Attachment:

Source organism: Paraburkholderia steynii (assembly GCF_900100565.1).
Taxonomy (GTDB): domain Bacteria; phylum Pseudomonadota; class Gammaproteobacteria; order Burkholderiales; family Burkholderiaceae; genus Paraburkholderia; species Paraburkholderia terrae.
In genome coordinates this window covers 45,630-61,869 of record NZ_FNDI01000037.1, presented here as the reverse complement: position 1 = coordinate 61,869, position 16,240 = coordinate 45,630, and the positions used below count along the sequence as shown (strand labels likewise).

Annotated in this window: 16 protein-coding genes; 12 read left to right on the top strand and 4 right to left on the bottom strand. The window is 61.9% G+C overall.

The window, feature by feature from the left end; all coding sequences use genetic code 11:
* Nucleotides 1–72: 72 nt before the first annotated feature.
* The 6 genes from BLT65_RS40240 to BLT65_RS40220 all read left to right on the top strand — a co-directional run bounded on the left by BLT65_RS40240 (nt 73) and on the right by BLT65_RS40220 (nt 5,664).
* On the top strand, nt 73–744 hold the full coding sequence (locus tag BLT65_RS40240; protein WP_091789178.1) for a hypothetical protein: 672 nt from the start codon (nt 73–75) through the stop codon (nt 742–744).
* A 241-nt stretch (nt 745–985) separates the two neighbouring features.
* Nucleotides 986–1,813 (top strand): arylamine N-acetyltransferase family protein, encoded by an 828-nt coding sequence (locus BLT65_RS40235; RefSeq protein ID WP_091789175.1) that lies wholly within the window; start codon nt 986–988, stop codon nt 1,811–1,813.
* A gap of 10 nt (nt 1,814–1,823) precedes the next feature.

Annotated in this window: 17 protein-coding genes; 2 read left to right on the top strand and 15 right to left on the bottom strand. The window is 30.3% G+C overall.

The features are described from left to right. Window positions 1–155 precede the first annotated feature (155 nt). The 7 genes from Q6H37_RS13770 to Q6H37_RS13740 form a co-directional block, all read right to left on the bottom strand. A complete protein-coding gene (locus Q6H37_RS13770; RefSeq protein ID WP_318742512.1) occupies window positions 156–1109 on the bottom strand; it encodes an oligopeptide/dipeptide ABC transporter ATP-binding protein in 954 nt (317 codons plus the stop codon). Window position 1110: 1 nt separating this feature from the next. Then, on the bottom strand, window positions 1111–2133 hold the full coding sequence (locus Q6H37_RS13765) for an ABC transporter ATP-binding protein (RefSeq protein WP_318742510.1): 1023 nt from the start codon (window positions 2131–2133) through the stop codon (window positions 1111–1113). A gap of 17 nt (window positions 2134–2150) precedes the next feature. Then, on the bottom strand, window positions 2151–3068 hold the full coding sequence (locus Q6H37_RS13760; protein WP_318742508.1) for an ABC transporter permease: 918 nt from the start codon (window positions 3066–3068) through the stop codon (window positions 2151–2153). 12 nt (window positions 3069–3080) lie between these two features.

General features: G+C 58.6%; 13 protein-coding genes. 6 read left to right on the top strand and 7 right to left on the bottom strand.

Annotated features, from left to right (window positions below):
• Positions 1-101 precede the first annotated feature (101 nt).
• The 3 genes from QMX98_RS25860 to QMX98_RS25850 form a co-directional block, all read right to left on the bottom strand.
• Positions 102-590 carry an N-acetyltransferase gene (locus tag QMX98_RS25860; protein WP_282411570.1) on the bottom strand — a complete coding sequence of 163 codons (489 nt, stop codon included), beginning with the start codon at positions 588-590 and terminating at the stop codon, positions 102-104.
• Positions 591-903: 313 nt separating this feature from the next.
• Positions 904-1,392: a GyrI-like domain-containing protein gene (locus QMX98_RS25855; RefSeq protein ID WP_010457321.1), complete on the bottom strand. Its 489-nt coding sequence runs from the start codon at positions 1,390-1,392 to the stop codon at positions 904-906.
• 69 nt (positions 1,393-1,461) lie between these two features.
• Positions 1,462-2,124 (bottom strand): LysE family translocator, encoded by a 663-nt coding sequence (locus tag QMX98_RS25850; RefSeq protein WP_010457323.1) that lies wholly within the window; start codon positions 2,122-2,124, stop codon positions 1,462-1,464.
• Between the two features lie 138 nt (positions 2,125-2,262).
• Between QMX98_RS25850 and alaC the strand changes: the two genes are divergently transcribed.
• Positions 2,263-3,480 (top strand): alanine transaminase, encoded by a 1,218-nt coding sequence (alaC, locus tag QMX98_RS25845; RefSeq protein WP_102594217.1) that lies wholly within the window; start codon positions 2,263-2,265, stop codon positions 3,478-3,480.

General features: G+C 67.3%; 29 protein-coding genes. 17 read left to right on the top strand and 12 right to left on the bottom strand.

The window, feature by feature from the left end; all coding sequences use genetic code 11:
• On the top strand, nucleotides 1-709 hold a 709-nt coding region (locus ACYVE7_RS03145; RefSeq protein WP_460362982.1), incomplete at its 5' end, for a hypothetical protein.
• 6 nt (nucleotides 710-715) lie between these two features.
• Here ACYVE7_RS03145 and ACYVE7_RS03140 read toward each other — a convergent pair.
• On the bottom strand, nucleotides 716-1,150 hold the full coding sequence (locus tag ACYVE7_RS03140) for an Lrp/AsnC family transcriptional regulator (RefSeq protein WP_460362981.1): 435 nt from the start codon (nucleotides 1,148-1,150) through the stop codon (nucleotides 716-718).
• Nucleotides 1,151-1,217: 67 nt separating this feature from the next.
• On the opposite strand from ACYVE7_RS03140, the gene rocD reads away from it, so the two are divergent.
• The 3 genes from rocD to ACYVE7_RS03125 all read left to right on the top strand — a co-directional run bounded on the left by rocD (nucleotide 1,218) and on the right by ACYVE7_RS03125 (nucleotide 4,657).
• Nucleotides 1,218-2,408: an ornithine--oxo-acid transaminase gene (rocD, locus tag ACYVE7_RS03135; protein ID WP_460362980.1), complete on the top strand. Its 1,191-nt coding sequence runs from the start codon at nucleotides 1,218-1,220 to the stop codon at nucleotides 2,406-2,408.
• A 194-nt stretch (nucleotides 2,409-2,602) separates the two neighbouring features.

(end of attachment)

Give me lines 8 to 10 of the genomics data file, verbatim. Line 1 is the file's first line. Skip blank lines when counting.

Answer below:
* On the top strand, nt 73–744 hold the full coding sequence (locus tag BLT65_RS40240; protein WP_091789178.1) for a hypothetical protein: 672 nt from the start codon (nt 73–75) through the stop codon (nt 742–744).
* A 241-nt stretch (nt 745–985) separates the two neighbouring features.
* Nucleotides 986–1,813 (top strand): arylamine N-acetyltransferase family protein, encoded by an 828-nt coding sequence (locus BLT65_RS40235; RefSeq protein ID WP_091789175.1) that lies wholly within the window; start codon nt 986–988, stop codon nt 1,811–1,813.